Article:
Will Israel attack Iran?
Horse race coverage isn’t limited to the Republican primary. Foreign policy coverage has its own, exemplified by the title of an article by Ronen Bergman in last Sunday’s New York Times magazine, Will Israel Attack Iran?[.] Bergman says yes. Israel will attack Iran sometime this year, before Iran enters the “immunity zone”, the point at which Iranian knowledge, skill and material will be so great that an attack will not derail their progress towards construction of a bomb. Iran denies that it is building a nuclear weapon, but no one seems to believe that.The Times article certainly meets our criteria for "preparing the battlefield" of American public opinion. But are its statements true?As Masaccio notes, Bergman lists three conditions for an Israeli attack:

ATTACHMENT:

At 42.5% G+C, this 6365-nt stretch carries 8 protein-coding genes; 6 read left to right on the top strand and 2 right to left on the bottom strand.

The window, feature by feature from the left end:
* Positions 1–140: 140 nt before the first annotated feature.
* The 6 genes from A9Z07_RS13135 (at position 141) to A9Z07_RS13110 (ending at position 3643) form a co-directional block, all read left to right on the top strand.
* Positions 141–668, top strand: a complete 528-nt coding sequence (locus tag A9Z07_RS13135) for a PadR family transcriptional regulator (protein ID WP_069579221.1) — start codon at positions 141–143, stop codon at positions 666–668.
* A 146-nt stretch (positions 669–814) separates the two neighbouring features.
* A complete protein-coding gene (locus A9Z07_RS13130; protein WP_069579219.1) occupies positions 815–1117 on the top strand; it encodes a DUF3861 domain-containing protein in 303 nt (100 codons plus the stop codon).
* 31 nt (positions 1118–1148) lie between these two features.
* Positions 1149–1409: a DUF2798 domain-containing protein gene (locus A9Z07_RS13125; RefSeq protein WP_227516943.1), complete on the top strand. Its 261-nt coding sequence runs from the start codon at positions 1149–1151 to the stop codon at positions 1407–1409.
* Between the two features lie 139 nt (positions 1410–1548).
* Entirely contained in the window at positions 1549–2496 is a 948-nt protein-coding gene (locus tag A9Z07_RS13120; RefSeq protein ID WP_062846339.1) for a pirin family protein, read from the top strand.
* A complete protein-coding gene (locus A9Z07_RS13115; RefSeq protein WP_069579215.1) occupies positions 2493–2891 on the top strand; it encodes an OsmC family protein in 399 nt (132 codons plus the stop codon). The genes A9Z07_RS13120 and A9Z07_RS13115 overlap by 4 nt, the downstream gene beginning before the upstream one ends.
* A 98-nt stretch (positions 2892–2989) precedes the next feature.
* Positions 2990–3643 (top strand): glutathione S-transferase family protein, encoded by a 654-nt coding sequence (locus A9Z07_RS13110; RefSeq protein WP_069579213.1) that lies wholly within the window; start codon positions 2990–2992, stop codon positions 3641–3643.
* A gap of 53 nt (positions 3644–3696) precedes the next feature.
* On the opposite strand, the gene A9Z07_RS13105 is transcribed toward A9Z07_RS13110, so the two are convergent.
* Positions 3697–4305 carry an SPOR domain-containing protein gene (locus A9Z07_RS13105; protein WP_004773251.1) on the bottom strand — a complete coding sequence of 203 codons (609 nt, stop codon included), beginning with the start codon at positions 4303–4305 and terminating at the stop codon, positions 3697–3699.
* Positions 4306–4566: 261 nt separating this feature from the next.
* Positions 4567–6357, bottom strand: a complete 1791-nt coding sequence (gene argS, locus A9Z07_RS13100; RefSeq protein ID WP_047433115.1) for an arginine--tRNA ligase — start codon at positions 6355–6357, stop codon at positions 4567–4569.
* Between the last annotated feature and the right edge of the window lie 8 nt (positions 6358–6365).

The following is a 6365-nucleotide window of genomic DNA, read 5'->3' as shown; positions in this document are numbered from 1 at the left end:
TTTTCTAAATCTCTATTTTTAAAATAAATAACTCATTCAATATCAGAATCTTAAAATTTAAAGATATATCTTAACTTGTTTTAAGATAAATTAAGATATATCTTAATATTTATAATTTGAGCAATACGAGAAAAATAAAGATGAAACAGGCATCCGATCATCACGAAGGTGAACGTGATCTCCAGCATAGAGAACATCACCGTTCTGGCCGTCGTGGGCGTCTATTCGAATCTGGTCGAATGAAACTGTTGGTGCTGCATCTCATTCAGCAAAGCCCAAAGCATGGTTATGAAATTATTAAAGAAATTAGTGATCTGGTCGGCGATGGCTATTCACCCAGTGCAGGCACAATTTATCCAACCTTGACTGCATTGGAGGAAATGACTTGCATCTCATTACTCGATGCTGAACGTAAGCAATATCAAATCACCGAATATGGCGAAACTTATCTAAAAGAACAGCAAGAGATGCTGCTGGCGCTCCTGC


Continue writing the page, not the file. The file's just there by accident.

1. Does Israel have the ability to cause severe damage to Iran’s nuclear sites and bring about a major delay in the Iranian nuclear project? And can the military and the Israeli people withstand the inevitable counterattack?2. Does Israel have overt or tacit support, particularly from America, for carrying out an attack?3. Have all other possibilities for the containment of Iran’s nuclear threat been exhausted, bringing Israel to the point of last resort? If so, is this the last opportunity for an attack?According to Masaccio, the Times writer thinks "all three conditions have been met." He then runs down a number of other media sources who weigh in on the same question. It's a good review of the current "What will Israel do next?" parlor game. If you care about this question — and frankly, with the Super Bowl now completely behind us, why wouldn't you? — check it out. As to my favorite question: Could they be that stupid? Masaccio lists the considerable downsides to an attack (it's a compelling list), then says: